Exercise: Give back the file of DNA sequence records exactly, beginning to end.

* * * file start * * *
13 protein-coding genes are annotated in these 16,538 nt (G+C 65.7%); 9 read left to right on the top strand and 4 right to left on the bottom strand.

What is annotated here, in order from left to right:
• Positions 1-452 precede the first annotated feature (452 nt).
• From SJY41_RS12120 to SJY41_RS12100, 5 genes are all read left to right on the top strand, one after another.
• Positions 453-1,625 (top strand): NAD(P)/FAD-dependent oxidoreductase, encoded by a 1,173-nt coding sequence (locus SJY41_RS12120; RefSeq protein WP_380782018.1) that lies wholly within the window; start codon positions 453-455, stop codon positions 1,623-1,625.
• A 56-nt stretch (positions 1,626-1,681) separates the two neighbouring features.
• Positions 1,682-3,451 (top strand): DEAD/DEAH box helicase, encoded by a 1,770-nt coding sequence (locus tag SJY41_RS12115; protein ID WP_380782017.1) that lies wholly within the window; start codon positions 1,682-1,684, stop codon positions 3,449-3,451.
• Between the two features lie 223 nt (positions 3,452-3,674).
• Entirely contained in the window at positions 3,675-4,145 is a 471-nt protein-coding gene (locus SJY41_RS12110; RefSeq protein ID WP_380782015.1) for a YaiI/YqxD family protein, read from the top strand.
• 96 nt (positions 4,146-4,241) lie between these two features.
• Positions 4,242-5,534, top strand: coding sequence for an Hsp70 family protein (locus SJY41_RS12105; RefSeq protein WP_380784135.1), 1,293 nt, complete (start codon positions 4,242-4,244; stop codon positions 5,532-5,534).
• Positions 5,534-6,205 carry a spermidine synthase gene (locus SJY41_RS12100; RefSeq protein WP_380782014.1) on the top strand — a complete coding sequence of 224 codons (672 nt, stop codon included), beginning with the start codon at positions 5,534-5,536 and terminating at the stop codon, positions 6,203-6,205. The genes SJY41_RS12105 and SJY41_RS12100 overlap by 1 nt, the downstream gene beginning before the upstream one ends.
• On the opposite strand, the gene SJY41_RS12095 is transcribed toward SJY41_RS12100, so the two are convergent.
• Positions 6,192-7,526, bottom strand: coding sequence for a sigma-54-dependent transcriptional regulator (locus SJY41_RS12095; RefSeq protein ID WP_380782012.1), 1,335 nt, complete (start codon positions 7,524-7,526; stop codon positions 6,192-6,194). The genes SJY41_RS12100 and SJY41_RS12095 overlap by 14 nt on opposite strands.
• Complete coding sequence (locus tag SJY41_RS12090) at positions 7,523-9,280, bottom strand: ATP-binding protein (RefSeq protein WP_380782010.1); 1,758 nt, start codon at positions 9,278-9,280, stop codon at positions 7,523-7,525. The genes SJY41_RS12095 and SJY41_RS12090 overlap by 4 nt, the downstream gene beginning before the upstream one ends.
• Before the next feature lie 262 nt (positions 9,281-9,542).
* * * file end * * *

13 protein-coding genes are annotated in these 16,538 nt (G+C 65.7%); 9 read left to right on the top strand and 4 right to left on the bottom strand.

What is annotated here, in order from left to right:
• Positions 1-452 precede the first annotated feature (452 nt).
• From SJY41_RS12120 to SJY41_RS12100, 5 genes are all read left to right on the top strand, one after another.
• Positions 453-1,625 (top strand): NAD(P)/FAD-dependent oxidoreductase, encoded by a 1,173-nt coding sequence (locus SJY41_RS12120; RefSeq protein WP_380782018.1) that lies wholly within the window; start codon positions 453-455, stop codon positions 1,623-1,625.
• A 56-nt stretch (positions 1,626-1,681) separates the two neighbouring features.
• Positions 1,682-3,451 (top strand): DEAD/DEAH box helicase, encoded by a 1,770-nt coding sequence (locus tag SJY41_RS12115; protein ID WP_380782017.1) that lies wholly within the window; start codon positions 1,682-1,684, stop codon positions 3,449-3,451.
• Between the two features lie 223 nt (positions 3,452-3,674).
• Entirely contained in the window at positions 3,675-4,145 is a 471-nt protein-coding gene (locus SJY41_RS12110; RefSeq protein ID WP_380782015.1) for a YaiI/YqxD family protein, read from the top strand.
• 96 nt (positions 4,146-4,241) lie between these two features.
• Positions 4,242-5,534, top strand: coding sequence for an Hsp70 family protein (locus SJY41_RS12105; RefSeq protein WP_380784135.1), 1,293 nt, complete (start codon positions 4,242-4,244; stop codon positions 5,532-5,534).
• Positions 5,534-6,205 carry a spermidine synthase gene (locus SJY41_RS12100; RefSeq protein WP_380782014.1) on the top strand — a complete coding sequence of 224 codons (672 nt, stop codon included), beginning with the start codon at positions 5,534-5,536 and terminating at the stop codon, positions 6,203-6,205. The genes SJY41_RS12105 and SJY41_RS12100 overlap by 1 nt, the downstream gene beginning before the upstream one ends.
• On the opposite strand, the gene SJY41_RS12095 is transcribed toward SJY41_RS12100, so the two are convergent.
• Positions 6,192-7,526, bottom strand: coding sequence for a sigma-54-dependent transcriptional regulator (locus SJY41_RS12095; RefSeq protein ID WP_380782012.1), 1,335 nt, complete (start codon positions 7,524-7,526; stop codon positions 6,192-6,194). The genes SJY41_RS12100 and SJY41_RS12095 overlap by 14 nt on opposite strands.
• Complete coding sequence (locus tag SJY41_RS12090) at positions 7,523-9,280, bottom strand: ATP-binding protein (RefSeq protein WP_380782010.1); 1,758 nt, start codon at positions 9,278-9,280, stop codon at positions 7,523-7,525. The genes SJY41_RS12095 and SJY41_RS12090 overlap by 4 nt, the downstream gene beginning before the upstream one ends.
• Before the next feature lie 262 nt (positions 9,281-9,542).